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How to Negotiate a Part-Time Salary

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Working part-time, about 24 hours a week, can give you a bit of freedom and flexibility. And the average salary for part-time work is $50,000 a year, according to the Simply Hired website. The downside to a part-time job is that you won’t receive the benefits full-timers get, including vacation time, sick days, health insurance and 401k plans. Fortunately, you can negotiate a part-time salary (and work hours).

Ask yourself why you want a part-time salary. It could be because you’re working too hard, you want to be home with your family, a loved one is sick or you deserve higher pay. Consider these reasons before approaching your boss.

Calculate your part-time salary on a prorata basis or hourly rate. Figure out if a higher salary is worth it if you’re a call-in on your days off or if you have to leave home from work early. Decide if your contributions are well beyond the hours you work in the office. Incorporate this into your salary package.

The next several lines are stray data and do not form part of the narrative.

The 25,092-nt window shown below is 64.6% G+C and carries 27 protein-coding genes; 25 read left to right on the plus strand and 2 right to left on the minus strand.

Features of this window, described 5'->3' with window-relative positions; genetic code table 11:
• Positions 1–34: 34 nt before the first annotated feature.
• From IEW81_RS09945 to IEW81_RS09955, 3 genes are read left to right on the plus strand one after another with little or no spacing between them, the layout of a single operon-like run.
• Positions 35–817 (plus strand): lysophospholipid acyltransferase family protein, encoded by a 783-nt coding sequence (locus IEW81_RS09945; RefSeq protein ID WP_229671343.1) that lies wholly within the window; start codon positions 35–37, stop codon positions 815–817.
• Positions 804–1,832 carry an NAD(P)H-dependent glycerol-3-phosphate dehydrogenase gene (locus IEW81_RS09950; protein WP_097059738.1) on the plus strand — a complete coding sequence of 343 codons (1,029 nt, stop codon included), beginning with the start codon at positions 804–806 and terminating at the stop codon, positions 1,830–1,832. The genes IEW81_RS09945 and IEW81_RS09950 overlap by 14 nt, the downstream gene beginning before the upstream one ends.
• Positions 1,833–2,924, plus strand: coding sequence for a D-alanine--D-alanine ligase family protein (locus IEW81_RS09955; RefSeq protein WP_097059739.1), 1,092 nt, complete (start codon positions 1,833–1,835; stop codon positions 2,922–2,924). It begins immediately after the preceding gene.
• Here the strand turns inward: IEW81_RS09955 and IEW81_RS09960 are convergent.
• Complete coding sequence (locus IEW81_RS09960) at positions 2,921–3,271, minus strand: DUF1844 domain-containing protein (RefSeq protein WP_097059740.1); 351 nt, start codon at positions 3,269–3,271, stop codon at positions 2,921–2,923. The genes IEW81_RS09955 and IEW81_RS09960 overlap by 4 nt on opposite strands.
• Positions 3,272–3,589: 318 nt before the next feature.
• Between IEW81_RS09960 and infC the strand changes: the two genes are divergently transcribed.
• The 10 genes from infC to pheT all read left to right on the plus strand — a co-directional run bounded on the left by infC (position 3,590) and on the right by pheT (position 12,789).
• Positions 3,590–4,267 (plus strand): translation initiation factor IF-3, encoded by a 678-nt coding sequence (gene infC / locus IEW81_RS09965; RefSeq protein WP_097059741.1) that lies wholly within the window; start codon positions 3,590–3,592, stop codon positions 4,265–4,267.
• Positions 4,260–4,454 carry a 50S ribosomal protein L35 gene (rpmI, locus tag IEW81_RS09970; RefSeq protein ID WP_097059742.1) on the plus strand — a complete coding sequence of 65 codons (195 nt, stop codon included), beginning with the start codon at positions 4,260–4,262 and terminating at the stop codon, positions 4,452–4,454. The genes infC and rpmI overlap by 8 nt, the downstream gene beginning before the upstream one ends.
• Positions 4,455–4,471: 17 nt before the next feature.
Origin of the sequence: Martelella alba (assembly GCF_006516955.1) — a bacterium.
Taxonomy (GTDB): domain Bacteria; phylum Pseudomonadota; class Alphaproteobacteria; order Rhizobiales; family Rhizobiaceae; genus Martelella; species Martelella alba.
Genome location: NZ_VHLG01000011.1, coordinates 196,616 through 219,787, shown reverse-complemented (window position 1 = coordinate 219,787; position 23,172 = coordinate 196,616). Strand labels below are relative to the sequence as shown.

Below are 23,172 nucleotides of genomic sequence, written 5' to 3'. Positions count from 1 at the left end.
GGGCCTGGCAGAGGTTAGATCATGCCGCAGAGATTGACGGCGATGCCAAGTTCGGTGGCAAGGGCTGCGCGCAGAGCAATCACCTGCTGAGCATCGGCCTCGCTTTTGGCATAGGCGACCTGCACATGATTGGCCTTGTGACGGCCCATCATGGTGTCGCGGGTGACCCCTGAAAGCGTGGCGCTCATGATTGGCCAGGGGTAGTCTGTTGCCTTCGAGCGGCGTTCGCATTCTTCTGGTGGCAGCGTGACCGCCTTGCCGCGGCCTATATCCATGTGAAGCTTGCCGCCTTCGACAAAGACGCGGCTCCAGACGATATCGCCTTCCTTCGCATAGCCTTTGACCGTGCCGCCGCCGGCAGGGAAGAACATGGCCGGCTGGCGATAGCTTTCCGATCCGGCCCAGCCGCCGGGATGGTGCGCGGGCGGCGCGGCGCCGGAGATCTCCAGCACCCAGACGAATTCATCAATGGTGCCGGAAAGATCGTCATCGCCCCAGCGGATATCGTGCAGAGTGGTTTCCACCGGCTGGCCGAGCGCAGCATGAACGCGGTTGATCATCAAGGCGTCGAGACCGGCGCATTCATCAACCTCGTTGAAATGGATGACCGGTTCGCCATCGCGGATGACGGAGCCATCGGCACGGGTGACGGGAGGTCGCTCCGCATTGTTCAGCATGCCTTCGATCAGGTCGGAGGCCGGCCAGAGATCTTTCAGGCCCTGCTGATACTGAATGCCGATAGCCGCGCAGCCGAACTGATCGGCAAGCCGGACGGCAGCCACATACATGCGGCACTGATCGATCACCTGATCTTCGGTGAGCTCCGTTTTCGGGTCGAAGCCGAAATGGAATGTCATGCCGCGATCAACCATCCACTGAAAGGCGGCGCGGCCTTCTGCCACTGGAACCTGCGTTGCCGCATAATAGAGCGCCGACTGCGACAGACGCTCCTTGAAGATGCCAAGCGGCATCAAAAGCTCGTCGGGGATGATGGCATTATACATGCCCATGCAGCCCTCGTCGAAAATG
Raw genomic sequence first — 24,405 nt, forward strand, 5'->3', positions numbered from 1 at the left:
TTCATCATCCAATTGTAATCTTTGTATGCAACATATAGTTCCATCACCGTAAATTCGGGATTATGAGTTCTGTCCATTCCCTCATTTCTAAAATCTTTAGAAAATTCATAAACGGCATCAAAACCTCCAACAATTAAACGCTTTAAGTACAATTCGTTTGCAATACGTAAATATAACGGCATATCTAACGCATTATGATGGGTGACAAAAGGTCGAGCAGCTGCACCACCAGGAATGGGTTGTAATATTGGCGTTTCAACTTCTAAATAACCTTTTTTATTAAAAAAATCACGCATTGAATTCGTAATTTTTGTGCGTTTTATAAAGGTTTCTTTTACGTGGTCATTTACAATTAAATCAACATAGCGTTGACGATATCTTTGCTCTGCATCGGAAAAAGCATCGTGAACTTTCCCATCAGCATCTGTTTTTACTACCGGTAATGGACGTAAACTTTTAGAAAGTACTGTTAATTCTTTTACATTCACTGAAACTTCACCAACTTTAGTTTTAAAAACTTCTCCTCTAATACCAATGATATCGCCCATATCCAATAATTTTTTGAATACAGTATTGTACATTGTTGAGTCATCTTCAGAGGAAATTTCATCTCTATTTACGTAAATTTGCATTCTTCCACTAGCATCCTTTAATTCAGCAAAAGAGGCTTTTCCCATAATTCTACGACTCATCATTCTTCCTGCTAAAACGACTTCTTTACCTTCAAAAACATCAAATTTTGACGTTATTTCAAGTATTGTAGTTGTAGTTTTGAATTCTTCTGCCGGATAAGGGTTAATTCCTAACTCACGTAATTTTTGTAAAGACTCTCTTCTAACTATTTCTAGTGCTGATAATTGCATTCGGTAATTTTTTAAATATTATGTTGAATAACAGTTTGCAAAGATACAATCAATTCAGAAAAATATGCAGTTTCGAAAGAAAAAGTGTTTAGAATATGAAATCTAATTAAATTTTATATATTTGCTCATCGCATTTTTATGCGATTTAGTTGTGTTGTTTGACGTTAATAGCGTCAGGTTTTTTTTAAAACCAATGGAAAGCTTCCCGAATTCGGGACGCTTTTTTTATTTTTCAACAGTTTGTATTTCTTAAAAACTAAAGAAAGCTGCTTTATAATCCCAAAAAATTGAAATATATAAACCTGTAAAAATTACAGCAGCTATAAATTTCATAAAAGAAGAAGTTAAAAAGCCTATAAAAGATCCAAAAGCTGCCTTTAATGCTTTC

Provide evidence of your successes and accomplishments. You can keep track of them in writing or in a portfolio. Show your boss what you have done to improve the company’s success.

Mention other job offers you may have. This will show your boss that you’re in high demand and that he wouldn’t want to risk losing you to another company.

Say that you’re open for negotiations if your boss asks you what kind of salary you want. Don’t give her an exact estimate. Ask her what she thinks is appropriate for someone with your qualifications and experience. This will show that you don't have unrealistic expectations.

Ask for other options if your boss can’t offer you a higher part-time salary. You could ask for a bonus, further training, the option to work from home, or vacation time. Vacation time is not a usual benefit for part-time workers, but can be negotiable.

Tell your boss that you prefer a part-time position if you already work full-time. If it’s because you’re experiencing stress or the loss of a loved one, explain the situation to him. He’ll be able to negotiate an appropriate salary for your qualifications and experience.

Ask for the salary in writing. Have your boss give you documentation of your part-time salary agreement. This will remove any disputes in the near future.

Warning

Don’t discuss salary until you have a job offer.

Don’t sign a salary agreement until a day or two after to make sure you got everything you wanted.

Those downsizing to a part-time salary will lose health and personal benefits.

Don’t mention your salary or pay to other employees.

References

About the Author

Based in Massachusetts, Chanel Adams has been writing since 2009. Her work has been published by the "Lowell Sun," MadeMan.com, Coed Media and other print and online publications. She has knowledge in fashion, careers, health, education, computers and electronics. Adams has an Associate of Science in administrative medical assisting from San Joaquin Valley College.